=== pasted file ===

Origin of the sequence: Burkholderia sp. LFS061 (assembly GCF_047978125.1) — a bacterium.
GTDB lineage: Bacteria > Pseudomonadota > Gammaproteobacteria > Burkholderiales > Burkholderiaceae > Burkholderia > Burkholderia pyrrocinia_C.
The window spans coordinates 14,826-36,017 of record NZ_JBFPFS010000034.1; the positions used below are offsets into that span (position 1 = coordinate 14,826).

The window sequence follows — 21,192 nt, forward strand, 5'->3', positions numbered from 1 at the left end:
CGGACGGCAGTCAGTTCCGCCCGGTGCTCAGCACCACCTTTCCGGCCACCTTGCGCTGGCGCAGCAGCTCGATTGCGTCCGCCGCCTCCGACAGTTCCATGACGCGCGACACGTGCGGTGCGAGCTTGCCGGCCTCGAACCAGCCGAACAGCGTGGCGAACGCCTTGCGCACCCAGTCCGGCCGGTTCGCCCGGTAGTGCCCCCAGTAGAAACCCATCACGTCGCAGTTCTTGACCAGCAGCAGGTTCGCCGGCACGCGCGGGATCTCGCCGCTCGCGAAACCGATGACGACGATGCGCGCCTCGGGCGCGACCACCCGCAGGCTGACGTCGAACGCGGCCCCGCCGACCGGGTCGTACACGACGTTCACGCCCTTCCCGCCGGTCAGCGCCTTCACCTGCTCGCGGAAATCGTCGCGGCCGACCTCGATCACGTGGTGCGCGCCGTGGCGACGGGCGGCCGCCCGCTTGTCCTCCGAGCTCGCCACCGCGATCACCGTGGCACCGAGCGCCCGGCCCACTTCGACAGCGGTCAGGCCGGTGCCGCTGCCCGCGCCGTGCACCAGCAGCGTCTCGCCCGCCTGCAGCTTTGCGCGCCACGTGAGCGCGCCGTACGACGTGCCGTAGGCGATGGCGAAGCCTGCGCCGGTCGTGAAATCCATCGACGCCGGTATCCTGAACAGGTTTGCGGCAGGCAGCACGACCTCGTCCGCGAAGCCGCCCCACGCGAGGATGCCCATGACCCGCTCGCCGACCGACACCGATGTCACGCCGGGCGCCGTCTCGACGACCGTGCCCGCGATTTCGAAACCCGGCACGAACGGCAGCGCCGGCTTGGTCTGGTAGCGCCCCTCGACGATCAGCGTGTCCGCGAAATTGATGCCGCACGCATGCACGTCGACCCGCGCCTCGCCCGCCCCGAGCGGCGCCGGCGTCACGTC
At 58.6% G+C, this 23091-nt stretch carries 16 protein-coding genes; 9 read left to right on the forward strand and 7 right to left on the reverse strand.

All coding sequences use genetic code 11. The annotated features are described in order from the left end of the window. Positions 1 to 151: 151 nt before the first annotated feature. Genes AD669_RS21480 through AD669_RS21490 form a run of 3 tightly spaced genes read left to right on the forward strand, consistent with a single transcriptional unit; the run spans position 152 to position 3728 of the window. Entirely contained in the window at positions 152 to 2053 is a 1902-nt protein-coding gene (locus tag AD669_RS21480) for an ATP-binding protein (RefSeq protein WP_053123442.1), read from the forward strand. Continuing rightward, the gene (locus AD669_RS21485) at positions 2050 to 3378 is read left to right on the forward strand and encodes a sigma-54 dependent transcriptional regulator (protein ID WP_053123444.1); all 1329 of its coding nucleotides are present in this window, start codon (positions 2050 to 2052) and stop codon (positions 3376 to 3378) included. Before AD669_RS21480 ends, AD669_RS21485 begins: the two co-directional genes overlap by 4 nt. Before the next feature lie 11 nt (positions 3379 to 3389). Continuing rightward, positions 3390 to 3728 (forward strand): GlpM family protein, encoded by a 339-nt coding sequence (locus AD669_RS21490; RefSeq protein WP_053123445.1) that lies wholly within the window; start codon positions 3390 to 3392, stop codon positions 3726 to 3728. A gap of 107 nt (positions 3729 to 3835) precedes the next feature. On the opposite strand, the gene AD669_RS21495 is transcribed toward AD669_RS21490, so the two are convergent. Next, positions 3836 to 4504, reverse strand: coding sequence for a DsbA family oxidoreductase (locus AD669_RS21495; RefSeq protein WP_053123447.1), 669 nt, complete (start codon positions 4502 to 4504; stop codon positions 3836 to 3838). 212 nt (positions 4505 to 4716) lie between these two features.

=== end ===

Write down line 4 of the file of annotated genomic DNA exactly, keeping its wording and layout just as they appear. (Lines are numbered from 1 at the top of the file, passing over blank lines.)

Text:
The window sequence follows — 21,192 nt, forward strand, 5'->3', positions numbered from 1 at the left end: